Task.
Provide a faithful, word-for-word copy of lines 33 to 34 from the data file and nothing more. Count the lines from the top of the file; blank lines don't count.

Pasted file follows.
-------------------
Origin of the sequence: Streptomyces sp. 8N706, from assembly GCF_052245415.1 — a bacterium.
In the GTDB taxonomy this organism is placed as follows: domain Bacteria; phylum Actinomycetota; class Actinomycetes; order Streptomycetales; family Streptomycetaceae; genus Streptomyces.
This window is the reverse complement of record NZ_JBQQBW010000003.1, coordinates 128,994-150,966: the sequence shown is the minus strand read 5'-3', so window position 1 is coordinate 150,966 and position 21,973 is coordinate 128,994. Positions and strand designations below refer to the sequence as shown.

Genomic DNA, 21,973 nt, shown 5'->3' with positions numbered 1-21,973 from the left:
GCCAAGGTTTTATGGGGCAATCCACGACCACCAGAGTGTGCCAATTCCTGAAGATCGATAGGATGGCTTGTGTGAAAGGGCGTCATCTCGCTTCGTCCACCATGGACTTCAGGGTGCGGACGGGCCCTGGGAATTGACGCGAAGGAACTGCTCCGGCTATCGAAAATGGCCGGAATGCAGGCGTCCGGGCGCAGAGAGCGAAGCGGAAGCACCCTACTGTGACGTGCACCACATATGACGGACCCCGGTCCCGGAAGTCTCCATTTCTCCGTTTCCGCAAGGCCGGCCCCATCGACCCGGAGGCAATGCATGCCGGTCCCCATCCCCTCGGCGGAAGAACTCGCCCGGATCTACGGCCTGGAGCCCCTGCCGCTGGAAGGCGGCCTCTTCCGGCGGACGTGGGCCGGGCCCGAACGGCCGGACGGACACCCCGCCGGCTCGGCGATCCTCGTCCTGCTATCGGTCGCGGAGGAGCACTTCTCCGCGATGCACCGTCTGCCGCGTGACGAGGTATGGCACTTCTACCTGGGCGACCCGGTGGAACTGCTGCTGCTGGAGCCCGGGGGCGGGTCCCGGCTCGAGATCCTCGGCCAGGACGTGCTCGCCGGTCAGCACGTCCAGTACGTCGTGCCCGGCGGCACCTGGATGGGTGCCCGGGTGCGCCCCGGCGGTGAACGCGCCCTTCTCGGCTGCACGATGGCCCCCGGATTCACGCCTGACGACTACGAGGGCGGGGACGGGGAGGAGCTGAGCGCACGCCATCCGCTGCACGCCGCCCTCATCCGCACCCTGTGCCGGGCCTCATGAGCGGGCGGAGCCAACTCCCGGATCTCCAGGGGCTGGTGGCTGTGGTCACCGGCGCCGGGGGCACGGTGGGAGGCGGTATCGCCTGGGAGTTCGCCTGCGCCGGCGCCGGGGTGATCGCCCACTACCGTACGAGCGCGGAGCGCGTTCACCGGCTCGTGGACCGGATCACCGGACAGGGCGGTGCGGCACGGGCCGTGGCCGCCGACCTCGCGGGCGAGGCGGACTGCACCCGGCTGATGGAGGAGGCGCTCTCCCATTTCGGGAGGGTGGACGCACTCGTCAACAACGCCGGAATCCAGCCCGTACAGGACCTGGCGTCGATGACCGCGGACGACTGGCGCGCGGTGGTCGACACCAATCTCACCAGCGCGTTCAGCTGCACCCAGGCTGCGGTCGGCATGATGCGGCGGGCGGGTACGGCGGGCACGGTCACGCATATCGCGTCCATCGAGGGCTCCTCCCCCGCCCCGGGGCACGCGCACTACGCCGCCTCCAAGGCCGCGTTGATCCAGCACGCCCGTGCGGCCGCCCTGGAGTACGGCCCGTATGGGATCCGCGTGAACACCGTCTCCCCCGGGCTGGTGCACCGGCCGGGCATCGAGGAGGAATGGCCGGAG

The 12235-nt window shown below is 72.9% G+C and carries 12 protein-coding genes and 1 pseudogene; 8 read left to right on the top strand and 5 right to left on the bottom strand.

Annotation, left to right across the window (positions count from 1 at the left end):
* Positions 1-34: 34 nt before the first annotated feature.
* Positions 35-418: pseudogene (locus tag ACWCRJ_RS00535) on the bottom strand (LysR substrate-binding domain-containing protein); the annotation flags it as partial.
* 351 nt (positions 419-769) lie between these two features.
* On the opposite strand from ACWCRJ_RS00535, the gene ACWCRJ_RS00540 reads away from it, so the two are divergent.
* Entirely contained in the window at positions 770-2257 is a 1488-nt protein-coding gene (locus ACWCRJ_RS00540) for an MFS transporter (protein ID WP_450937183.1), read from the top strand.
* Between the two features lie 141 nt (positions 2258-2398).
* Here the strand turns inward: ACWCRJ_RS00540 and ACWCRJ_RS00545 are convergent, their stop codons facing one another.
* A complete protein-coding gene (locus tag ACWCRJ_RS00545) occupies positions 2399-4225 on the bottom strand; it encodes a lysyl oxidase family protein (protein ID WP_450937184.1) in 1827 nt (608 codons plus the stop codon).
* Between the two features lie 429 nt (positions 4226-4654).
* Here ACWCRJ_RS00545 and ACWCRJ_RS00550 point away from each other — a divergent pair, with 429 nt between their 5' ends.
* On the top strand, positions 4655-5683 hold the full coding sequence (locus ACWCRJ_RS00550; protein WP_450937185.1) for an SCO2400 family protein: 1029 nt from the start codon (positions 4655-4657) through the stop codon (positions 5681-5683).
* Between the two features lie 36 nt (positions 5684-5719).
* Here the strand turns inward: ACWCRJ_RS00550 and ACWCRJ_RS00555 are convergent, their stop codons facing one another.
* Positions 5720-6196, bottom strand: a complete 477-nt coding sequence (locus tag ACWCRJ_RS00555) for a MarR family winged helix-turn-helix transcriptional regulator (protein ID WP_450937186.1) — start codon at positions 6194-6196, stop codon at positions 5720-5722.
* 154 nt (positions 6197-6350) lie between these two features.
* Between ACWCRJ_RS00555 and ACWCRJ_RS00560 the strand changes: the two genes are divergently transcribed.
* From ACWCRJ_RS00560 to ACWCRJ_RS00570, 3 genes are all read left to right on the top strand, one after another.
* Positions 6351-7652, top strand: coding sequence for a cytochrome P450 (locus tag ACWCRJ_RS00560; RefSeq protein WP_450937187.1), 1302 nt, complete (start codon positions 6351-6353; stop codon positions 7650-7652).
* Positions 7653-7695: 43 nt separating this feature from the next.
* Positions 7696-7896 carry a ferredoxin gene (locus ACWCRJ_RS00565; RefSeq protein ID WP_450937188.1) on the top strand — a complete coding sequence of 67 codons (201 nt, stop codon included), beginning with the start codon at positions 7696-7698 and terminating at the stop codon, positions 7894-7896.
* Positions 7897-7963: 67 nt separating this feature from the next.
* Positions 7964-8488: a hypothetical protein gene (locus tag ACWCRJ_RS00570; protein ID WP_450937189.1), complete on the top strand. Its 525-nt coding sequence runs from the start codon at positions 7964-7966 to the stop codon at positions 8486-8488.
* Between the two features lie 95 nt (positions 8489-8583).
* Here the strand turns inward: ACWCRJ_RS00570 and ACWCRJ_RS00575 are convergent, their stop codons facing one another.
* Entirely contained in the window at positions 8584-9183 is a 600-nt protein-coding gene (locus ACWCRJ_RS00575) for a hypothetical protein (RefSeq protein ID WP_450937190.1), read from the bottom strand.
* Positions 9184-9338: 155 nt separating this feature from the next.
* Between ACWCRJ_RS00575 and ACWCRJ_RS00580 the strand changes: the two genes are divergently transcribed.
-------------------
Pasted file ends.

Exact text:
* Positions 9184-9338: 155 nt separating this feature from the next.
* Between ACWCRJ_RS00575 and ACWCRJ_RS00580 the strand changes: the two genes are divergently transcribed.